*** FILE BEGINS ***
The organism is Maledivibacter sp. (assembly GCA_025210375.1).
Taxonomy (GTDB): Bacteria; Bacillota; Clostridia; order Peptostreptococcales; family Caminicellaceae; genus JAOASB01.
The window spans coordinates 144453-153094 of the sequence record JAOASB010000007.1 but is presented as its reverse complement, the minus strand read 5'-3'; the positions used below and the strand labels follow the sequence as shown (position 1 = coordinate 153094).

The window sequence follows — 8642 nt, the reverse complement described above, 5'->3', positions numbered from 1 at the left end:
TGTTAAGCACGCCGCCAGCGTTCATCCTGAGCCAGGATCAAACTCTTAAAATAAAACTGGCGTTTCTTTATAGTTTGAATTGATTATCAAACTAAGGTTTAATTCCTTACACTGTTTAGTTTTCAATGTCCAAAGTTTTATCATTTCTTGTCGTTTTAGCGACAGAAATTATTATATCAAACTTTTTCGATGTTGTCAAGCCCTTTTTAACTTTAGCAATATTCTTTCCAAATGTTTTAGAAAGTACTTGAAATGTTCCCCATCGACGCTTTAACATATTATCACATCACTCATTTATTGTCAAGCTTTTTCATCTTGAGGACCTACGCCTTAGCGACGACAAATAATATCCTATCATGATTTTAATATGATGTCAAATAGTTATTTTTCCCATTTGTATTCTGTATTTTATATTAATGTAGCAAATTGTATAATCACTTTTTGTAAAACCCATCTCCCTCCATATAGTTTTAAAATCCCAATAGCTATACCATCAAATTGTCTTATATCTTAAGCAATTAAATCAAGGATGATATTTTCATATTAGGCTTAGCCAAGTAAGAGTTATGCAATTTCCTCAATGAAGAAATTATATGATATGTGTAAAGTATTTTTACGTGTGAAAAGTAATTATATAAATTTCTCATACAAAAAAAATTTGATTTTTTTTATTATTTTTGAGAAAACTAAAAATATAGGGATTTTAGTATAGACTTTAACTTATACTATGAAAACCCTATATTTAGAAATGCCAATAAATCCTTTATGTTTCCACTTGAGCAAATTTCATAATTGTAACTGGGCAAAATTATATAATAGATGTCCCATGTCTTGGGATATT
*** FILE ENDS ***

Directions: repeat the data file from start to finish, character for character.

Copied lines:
The organism is Maledivibacter sp. (assembly GCA_025210375.1).
Taxonomy (GTDB): Bacteria; Bacillota; Clostridia; order Peptostreptococcales; family Caminicellaceae; genus JAOASB01.
The window spans coordinates 144453-153094 of the sequence record JAOASB010000007.1 but is presented as its reverse complement, the minus strand read 5'-3'; the positions used below and the strand labels follow the sequence as shown (position 1 = coordinate 153094).

The window sequence follows — 8642 nt, the reverse complement described above, 5'->3', positions numbered from 1 at the left end:
TGTTAAGCACGCCGCCAGCGTTCATCCTGAGCCAGGATCAAACTCTTAAAATAAAACTGGCGTTTCTTTATAGTTTGAATTGATTATCAAACTAAGGTTTAATTCCTTACACTGTTTAGTTTTCAATGTCCAAAGTTTTATCATTTCTTGTCGTTTTAGCGACAGAAATTATTATATCAAACTTTTTCGATGTTGTCAAGCCCTTTTTAACTTTAGCAATATTCTTTCCAAATGTTTTAGAAAGTACTTGAAATGTTCCCCATCGACGCTTTAACATATTATCACATCACTCATTTATTGTCAAGCTTTTTCATCTTGAGGACCTACGCCTTAGCGACGACAAATAATATCCTATCATGATTTTAATATGATGTCAAATAGTTATTTTTCCCATTTGTATTCTGTATTTTATATTAATGTAGCAAATTGTATAATCACTTTTTGTAAAACCCATCTCCCTCCATATAGTTTTAAAATCCCAATAGCTATACCATCAAATTGTCTTATATCTTAAGCAATTAAATCAAGGATGATATTTTCATATTAGGCTTAGCCAAGTAAGAGTTATGCAATTTCCTCAATGAAGAAATTATATGATATGTGTAAAGTATTTTTACGTGTGAAAAGTAATTATATAAATTTCTCATACAAAAAAAATTTGATTTTTTTTATTATTTTTGAGAAAACTAAAAATATAGGGATTTTAGTATAGACTTTAACTTATACTATGAAAACCCTATATTTAGAAATGCCAATAAATCCTTTATGTTTCCACTTGAGCAAATTTCATAATTGTAACTGGGCAAAATTATATAATAGATGTCCCATGTCTTGGGATATT